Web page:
When it was first discovered that Dick Grayson was to become the next Batman, I thought to myself, "who else could do it?" Dick was the obvious choice, no one else has the experience, nor the capabilities of continuing the Batman legacy. One thing, however, I wasn't sure about was how the transition from his Nightwing persona to his new role as Batman would affect Dick. Moving on is, for some people, an incredibly hard thing to do, and not so hard for others. This issue of Batman displays how Dick, and everyone else within and outside the Batman family deals with the death of Bruce Wayne.
It's interesting to see Dick Grayson only wearing the cape and cowl on the last page of this issue. The rest of the book we see him wearing either regular everyday clothing, or his Nightwing costume. The very beginning of the book shows a car chase scene with Grayson in the Batmobille, but he has the Nightwing costume on. This is quite intriguing for it displays how difficult it is for Dick to accept the role of Batman. As strong willed and fearless as Dick was as Nightwing, we find him exceptionally vulnerable and hesitant in putting on the Cape and Cowl. We even find Dick, in one panel, breaking down into tears because he "wasn't ready to loose him." [Bruce]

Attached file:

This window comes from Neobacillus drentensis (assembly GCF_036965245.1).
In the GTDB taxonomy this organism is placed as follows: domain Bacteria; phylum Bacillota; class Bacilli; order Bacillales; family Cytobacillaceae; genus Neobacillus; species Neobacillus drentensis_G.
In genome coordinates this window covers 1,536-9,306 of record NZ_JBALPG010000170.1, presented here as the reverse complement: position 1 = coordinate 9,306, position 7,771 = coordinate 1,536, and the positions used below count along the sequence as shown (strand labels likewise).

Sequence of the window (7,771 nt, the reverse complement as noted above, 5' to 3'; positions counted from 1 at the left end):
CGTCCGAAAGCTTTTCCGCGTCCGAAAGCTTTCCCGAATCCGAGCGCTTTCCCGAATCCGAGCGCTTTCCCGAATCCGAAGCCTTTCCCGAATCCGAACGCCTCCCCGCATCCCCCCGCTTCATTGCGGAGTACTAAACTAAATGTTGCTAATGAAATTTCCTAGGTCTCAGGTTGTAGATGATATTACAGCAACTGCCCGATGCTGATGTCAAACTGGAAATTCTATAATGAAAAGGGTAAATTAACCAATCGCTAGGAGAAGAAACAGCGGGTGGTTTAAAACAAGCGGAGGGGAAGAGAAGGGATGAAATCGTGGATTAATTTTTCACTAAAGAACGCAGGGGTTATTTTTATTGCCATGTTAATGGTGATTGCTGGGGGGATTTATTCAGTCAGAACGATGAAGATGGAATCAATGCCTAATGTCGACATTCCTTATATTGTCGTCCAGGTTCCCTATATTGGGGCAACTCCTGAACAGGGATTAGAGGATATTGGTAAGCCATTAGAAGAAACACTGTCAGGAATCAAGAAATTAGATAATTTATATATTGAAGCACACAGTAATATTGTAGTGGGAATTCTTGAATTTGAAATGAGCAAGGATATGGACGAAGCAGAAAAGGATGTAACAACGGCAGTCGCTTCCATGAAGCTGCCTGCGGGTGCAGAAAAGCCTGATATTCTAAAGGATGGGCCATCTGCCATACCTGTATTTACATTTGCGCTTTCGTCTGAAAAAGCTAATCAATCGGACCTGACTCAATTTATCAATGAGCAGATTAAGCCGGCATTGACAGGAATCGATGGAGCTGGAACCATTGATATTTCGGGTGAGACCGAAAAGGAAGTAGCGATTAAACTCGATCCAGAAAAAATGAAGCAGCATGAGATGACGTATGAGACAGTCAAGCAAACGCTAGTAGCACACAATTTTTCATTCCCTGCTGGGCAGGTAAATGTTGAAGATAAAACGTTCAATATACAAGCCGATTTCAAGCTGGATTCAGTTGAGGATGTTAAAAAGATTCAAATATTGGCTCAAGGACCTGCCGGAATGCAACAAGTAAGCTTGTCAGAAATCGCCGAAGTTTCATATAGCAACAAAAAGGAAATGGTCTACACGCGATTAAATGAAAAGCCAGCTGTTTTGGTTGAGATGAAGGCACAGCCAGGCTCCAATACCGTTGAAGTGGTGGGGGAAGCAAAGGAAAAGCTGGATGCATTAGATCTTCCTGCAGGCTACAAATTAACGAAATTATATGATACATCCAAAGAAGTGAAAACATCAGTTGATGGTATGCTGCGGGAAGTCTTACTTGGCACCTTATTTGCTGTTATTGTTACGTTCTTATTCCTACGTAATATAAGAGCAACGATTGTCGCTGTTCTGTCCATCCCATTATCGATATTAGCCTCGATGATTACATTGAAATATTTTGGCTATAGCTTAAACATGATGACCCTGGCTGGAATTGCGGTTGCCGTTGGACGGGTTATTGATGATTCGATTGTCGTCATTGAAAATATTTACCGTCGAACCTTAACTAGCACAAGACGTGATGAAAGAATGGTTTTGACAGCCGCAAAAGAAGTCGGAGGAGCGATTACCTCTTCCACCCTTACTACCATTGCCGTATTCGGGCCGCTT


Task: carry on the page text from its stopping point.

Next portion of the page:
Now this is not to say Dick is the only one grieving. Without a doubt, the scene where Alfred is asked if he is ok, and he responds "No, sir, I am not. I have just lost my son," is the most touching scene in the whole book. This visualization, done incredibly well by artist Ed Benes, of Alfred crying for the loss of Bruce is brilliant. And why not? Someone who has been with Bruce since he was a boy, who has taken care of him and fed him from a young age until he grew to be a man is the most accurate depiction of Mr. Pennyworth as a father figure to Bruce. Showing Alfred in this light is spot on. Alfred is essentially the father of Bruce Wayne. It of course doesn't help anyone that Damian Wayne is being a complete nuisance and having a terrible attitude about he whole situation. The funny thing is, the one who doesn't seem to be sad about Bruce Wayne's death, is his own son.
This was a dark and depressing issue of Batman. Scenes like Superman and Wonder Woman bringing Dick the cape and cowl, Alfred and Dick crying, Commissioner Gordon seemingly depressed because he has no idea if Batman is coming, Villains running a muck because they believe Batman to be dead, all of this and more gives this issue a sense of being in the dull drums and darkness of life. Of course this is due to the efforts of Judd Winick, but we must also give an increasing amount of credit to this issues artist, Ed Benes. I'm a huge fan of Benes' artwork and hope he continues to stay with Batman for a while longer.
So what we have thus far is the story of a returning character that we all know and love putting his Nightwing persona away, and taking up a new mantle. Right now, I still haven't fully accepted Grayson as Batman. Not because I don't think he would be astounding as the Caped Crusader, rather because Dick hasn't accepted himself as worthy of taking up this hero role. So all I can do is see how Dick handles this transition. And from the last page, it's looks pretty optimistic.